The crisis of "traditional craft" in India is in many ways a crisis of value - given the processes of industrialization and modernity gradually sweeping across the country, craft is struggling to find a place - and price - for itself.What compounds the crisis of craft is that "craft" means different things to different people, and hence connotes different crises as well. Hence, any "solution" must account for all these dimensions simultaneously, which is perhaps why no single initiative to support or revitalise craft has succeeded entirely - or satisfied all the stakeholders involved.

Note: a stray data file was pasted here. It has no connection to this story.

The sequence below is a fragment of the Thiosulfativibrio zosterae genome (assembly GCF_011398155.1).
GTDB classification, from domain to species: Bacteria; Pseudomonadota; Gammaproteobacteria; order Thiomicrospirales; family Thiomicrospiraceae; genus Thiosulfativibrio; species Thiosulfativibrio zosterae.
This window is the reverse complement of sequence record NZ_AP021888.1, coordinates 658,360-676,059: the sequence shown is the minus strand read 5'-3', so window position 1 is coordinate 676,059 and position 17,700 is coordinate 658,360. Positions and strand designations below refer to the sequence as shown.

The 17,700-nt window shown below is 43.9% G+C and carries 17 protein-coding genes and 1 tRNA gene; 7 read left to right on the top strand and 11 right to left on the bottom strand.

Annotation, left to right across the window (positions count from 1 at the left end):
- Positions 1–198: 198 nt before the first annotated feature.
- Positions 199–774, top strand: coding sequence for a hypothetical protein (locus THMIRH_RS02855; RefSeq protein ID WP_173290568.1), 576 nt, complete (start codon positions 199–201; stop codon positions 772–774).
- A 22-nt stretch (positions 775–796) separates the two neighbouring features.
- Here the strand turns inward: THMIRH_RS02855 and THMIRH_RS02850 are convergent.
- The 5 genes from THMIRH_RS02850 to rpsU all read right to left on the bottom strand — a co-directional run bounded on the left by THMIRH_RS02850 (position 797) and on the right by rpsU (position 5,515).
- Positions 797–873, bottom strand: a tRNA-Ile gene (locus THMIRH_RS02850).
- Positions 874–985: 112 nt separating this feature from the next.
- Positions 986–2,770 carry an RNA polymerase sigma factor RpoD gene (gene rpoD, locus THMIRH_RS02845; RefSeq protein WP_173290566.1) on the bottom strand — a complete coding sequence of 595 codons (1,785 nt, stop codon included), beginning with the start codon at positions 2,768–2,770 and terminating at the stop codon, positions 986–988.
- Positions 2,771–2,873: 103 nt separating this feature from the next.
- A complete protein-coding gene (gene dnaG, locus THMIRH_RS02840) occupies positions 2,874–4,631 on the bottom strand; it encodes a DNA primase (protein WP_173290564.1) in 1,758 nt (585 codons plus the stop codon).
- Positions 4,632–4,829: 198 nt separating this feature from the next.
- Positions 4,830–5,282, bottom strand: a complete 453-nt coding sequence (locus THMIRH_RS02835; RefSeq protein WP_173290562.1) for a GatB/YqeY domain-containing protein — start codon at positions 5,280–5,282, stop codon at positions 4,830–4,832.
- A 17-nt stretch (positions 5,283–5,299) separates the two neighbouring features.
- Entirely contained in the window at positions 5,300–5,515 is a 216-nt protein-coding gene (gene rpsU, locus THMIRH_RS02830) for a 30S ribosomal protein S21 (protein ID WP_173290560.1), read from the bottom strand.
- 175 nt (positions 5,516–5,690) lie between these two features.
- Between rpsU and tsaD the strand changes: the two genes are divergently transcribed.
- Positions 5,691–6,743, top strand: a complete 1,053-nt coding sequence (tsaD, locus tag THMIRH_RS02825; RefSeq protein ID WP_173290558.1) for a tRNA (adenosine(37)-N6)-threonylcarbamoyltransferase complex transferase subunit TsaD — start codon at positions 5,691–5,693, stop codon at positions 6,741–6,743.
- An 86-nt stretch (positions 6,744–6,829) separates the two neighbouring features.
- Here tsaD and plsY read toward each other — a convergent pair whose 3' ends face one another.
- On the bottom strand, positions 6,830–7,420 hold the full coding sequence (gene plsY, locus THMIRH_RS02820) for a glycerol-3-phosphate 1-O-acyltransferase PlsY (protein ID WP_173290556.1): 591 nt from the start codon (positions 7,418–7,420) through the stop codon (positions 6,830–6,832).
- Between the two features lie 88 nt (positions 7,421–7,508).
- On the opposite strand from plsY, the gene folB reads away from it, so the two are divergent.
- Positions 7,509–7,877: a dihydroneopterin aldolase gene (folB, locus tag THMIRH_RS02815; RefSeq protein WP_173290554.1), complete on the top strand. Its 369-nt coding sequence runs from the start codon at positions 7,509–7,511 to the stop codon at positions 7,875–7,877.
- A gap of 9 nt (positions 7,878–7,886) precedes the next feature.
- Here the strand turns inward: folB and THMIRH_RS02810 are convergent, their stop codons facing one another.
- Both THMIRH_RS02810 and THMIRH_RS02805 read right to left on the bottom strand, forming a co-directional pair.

THE FIRST CRISIS OF CRAFT IS THAT OF LIVELIHOODSHistorically, craft used to be what "industry" today is - the production of a number of everyday utilitarian objects for regular consumption. In the pre-industrial era, this was essentially and necessarily a localized phenomenon: communities of artisans would use locally-available material and produce utilitarian products in localised designs, and these were consumed by local populations. As industrial infrastructure came in (electricity, roads & transport, communications), craft products were instantly undermined by mass-produced goods of better "value" (in terms of price:performance), made in remote factories. Traders started to dominate the local markets, edging out the historic designer-manufacturer-trader communities, rendering their knowledge acquired over generations virtually useless. The traditional craftsperson was not a...